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Activists kept out of Bir Zeit University

By Ashley Nowe
Arizona Daily Wildcat
Friday September 12, 2003

Tighter Israeli restrictions on American student activists who want to study in the Palestinian territories might have been the reason a former UA student could not enter Israel, said the chairman of a U.S. based group that supports Bir Zeit University.

Since a student-protester from Olympia, Wash., was killed during a protest in Israel last March, student access to the country has been scarcer, said Fred Ajlouni, a lawyer and chairman of Friends of Bir Zeit University.

"They'll really scrutinize American students," Ajlouni said. "The student really has to prove to them that they are interested in studying."

According to the registrar's office, when Paul Snodgrass went to Israel one week ago, he was not registered as a UA student.

Although he provided Israeli officials with his UA transcripts and Bir Zeit registration forms, Snodgrass was denied access into Israel while on his way to study Arabic at Bir Zeit University.

Bir Zeit University has not responded to e-mails sent over the past two days.

"Many other Americans have been denied access," Ajlouni said. "Especially those who have been active in support of Palestinian causes."

Snodgrass is a former member of the UA's Alliance for Peace and Justice in the Middle East, a group that supports the Palestinians' right of return and proposes that Israel and Palestine exist as either two, fully independent states, or one bi-national state.

During the 12-hour interrogation that Snodgrass underwent, Israeli officials asked that he reveal the names of Semitic students who attend the UA in order to gain entry, but Snodgrass refused and was sent back to London, according to an APJME press release.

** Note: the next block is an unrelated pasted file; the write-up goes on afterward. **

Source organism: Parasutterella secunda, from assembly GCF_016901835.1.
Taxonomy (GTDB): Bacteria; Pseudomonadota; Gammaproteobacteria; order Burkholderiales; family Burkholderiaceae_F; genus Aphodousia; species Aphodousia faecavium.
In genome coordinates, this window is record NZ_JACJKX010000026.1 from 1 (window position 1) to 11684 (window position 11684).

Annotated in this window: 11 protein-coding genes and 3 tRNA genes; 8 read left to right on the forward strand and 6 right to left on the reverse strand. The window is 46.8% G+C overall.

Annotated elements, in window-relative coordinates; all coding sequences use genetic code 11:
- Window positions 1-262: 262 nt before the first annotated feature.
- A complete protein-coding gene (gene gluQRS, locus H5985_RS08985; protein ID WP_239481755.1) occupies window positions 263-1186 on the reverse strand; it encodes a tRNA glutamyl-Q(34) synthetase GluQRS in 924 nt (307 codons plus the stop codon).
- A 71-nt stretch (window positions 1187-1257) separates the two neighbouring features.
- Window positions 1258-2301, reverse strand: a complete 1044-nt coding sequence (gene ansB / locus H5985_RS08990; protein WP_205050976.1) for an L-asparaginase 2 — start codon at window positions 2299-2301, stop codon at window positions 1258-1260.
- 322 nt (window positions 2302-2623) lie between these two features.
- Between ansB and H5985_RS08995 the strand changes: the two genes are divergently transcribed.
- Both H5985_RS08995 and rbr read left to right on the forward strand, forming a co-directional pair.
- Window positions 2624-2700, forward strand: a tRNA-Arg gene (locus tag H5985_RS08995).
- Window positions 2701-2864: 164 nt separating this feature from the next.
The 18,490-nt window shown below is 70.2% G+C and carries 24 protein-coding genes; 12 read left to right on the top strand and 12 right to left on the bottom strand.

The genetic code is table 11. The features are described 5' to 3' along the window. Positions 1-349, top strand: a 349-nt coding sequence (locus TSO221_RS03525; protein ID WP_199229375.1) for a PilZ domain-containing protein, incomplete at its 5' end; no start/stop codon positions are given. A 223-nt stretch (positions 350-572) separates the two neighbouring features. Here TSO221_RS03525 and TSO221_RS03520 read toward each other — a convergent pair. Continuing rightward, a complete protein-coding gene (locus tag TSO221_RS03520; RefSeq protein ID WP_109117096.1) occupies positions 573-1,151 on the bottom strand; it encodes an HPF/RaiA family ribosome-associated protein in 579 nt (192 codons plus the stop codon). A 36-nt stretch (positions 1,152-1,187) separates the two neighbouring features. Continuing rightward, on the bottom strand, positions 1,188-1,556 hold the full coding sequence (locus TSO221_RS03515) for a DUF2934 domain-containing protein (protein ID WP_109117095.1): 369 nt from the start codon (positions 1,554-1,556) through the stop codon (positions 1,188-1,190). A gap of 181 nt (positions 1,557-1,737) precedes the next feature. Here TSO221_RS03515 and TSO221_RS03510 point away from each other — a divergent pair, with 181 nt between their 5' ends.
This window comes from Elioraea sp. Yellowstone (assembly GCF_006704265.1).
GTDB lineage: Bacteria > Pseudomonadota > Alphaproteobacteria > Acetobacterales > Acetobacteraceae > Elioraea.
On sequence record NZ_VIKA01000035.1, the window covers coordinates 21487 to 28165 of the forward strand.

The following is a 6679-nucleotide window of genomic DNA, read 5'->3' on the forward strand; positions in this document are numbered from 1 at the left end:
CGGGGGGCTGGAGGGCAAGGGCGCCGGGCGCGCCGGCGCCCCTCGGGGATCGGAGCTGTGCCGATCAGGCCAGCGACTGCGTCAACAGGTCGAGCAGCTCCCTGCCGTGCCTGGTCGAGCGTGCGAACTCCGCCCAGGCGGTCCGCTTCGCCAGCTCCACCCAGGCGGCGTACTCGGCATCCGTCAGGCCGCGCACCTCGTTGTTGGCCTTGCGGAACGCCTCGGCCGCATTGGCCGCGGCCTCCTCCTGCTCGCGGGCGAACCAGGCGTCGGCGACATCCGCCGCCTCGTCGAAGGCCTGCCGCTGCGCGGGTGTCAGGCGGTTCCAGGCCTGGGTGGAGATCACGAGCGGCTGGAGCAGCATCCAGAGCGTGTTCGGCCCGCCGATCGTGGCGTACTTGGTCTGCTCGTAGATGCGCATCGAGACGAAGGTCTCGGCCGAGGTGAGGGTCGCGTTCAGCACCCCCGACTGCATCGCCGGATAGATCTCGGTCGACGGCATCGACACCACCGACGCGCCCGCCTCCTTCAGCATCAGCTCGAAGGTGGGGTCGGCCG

Yariv Ovadia, consul for communications and public affairs at the Israeli consulate in Los Angeles, said that Israeli officials denied access to Snodgrass because Bir Zeit University is known as a hot-bed for terrorists.

"Bir Zeit was supposed to be a good, normal university, but that is not how it turned out," Ovadia said. "The university supports terrorism."

Ajlouni, who maintains ties with Bir Zeit even though he lives in the United States, denies that the university trains terrorists.

"That is a big lie," Ajlouni said. "For the last three years I haven't heard of any terrorism connected with Bir Zeit University. People there are all interested in peace and just want this (violence) to stop."

Bir Zeit University, located 26 kilometers from Jerusalem, was where one of the two bombers in Tuesday's suicide bombings went to school, according to an article in yesterday's Washington Post.

Ihab Abed Qader Abu Salim, 19, was attending Bir Zeit University and working towards a journalism degree before he detonated a bomb one mile from the line that separates Israel and the West Bank, killing eight people, not including the bomber, according to the Washington Post.

"This is proof that Bir Zeit produces terrorists," Ovadia said.

The UA study abroad office recognizes the university as a valid educational establishment because it is accredited, which means that credits can transfer to the UA.

Before leaving for Bir Zeit, Snodgrass spoke to Anne Betteridge, the director for Middle Eastern studies.

Snodgrass checked to see if his registered classes at Bir Zeit could transfer over to the UA, completing his minor in Near Eastern Studies, she said.

Betteridge confirmed that in fact the credits would transfer because Bir Zeit is an accredited university, and that the classes he was registered for would apply toward his Near Eastern Studies minor, she said.

Though not currently registered, Snodgrass was expected to graduate this December, with a major in history and a minor in Near Eastern Studies and political science, according to the UA registrar's office.

- Ian Musil contributed to this report.

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